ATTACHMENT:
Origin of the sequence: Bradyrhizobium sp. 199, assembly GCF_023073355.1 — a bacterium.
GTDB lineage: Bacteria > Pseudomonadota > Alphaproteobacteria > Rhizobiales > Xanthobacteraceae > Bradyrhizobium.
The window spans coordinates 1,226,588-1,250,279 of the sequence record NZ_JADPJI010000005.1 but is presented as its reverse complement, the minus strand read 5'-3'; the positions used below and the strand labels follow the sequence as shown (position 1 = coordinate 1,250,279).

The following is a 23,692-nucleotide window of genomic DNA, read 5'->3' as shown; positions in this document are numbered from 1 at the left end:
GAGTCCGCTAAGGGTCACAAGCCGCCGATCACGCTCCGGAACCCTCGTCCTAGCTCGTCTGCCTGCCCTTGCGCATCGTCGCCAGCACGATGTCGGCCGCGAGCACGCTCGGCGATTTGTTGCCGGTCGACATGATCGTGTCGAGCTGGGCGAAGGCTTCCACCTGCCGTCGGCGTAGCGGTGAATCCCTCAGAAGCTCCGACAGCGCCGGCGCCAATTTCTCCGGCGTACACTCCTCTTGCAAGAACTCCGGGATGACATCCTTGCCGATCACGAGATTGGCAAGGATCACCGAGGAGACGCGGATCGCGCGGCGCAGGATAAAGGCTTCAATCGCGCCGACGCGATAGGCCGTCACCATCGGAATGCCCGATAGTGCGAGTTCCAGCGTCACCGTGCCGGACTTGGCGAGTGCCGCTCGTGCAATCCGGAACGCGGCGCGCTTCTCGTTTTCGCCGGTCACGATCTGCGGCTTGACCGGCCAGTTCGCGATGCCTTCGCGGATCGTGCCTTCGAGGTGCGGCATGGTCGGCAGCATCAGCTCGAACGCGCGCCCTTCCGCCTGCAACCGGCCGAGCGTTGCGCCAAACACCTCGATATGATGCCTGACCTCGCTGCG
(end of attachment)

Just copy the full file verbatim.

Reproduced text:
Origin of the sequence: Bradyrhizobium sp. 199, assembly GCF_023073355.1 — a bacterium.
GTDB lineage: Bacteria > Pseudomonadota > Alphaproteobacteria > Rhizobiales > Xanthobacteraceae > Bradyrhizobium.
The window spans coordinates 1,226,588-1,250,279 of the sequence record NZ_JADPJI010000005.1 but is presented as its reverse complement, the minus strand read 5'-3'; the positions used below and the strand labels follow the sequence as shown (position 1 = coordinate 1,250,279).

The following is a 23,692-nucleotide window of genomic DNA, read 5'->3' as shown; positions in this document are numbered from 1 at the left end:
GAGTCCGCTAAGGGTCACAAGCCGCCGATCACGCTCCGGAACCCTCGTCCTAGCTCGTCTGCCTGCCCTTGCGCATCGTCGCCAGCACGATGTCGGCCGCGAGCACGCTCGGCGATTTGTTGCCGGTCGACATGATCGTGTCGAGCTGGGCGAAGGCTTCCACCTGCCGTCGGCGTAGCGGTGAATCCCTCAGAAGCTCCGACAGCGCCGGCGCCAATTTCTCCGGCGTACACTCCTCTTGCAAGAACTCCGGGATGACATCCTTGCCGATCACGAGATTGGCAAGGATCACCGAGGAGACGCGGATCGCGCGGCGCAGGATAAAGGCTTCAATCGCGCCGACGCGATAGGCCGTCACCATCGGAATGCCCGATAGTGCGAGTTCCAGCGTCACCGTGCCGGACTTGGCGAGTGCCGCTCGTGCAATCCGGAACGCGGCGCGCTTCTCGTTTTCGCCGGTCACGATCTGCGGCTTGACCGGCCAGTTCGCGATGCCTTCGCGGATCGTGCCTTCGAGGTGCGGCATGGTCGGCAGCATCAGCTCGAACGCGCGCCCTTCCGCCTGCAACCGGCCGAGCGTTGCGCCAAACACCTCGATATGATGCCTGACCTCGCTGCG